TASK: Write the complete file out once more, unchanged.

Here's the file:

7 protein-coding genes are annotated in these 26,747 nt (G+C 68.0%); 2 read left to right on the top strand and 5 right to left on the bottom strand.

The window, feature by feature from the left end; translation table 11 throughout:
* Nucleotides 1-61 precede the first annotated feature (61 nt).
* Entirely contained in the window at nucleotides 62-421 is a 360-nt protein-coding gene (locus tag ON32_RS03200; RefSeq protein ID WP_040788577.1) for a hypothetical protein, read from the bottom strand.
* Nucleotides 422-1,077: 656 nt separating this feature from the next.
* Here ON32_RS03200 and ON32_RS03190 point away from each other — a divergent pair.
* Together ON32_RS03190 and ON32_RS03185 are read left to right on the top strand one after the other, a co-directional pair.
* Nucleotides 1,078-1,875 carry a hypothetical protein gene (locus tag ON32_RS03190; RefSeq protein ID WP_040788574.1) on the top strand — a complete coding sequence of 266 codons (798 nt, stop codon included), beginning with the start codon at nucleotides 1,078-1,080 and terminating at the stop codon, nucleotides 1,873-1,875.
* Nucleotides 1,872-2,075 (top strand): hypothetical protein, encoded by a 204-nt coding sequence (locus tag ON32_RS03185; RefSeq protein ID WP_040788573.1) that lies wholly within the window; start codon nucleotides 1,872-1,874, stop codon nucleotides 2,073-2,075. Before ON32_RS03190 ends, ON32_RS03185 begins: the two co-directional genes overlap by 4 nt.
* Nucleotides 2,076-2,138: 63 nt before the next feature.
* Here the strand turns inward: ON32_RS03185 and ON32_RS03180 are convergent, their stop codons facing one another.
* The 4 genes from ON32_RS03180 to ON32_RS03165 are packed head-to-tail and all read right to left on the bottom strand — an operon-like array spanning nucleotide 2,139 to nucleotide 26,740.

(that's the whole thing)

7 protein-coding genes are annotated in these 26,747 nt (G+C 68.0%); 2 read left to right on the top strand and 5 right to left on the bottom strand.

The window, feature by feature from the left end; translation table 11 throughout:
* Nucleotides 1-61 precede the first annotated feature (61 nt).
* Entirely contained in the window at nucleotides 62-421 is a 360-nt protein-coding gene (locus tag ON32_RS03200; RefSeq protein ID WP_040788577.1) for a hypothetical protein, read from the bottom strand.
* Nucleotides 422-1,077: 656 nt separating this feature from the next.
* Here ON32_RS03200 and ON32_RS03190 point away from each other — a divergent pair.
* Together ON32_RS03190 and ON32_RS03185 are read left to right on the top strand one after the other, a co-directional pair.
* Nucleotides 1,078-1,875 carry a hypothetical protein gene (locus tag ON32_RS03190; RefSeq protein ID WP_040788574.1) on the top strand — a complete coding sequence of 266 codons (798 nt, stop codon included), beginning with the start codon at nucleotides 1,078-1,080 and terminating at the stop codon, nucleotides 1,873-1,875.
* Nucleotides 1,872-2,075 (top strand): hypothetical protein, encoded by a 204-nt coding sequence (locus tag ON32_RS03185; RefSeq protein ID WP_040788573.1) that lies wholly within the window; start codon nucleotides 1,872-1,874, stop codon nucleotides 2,073-2,075. Before ON32_RS03190 ends, ON32_RS03185 begins: the two co-directional genes overlap by 4 nt.
* Nucleotides 2,076-2,138: 63 nt before the next feature.
* Here the strand turns inward: ON32_RS03185 and ON32_RS03180 are convergent, their stop codons facing one another.
* The 4 genes from ON32_RS03180 to ON32_RS03165 are packed head-to-tail and all read right to left on the bottom strand — an operon-like array spanning nucleotide 2,139 to nucleotide 26,740.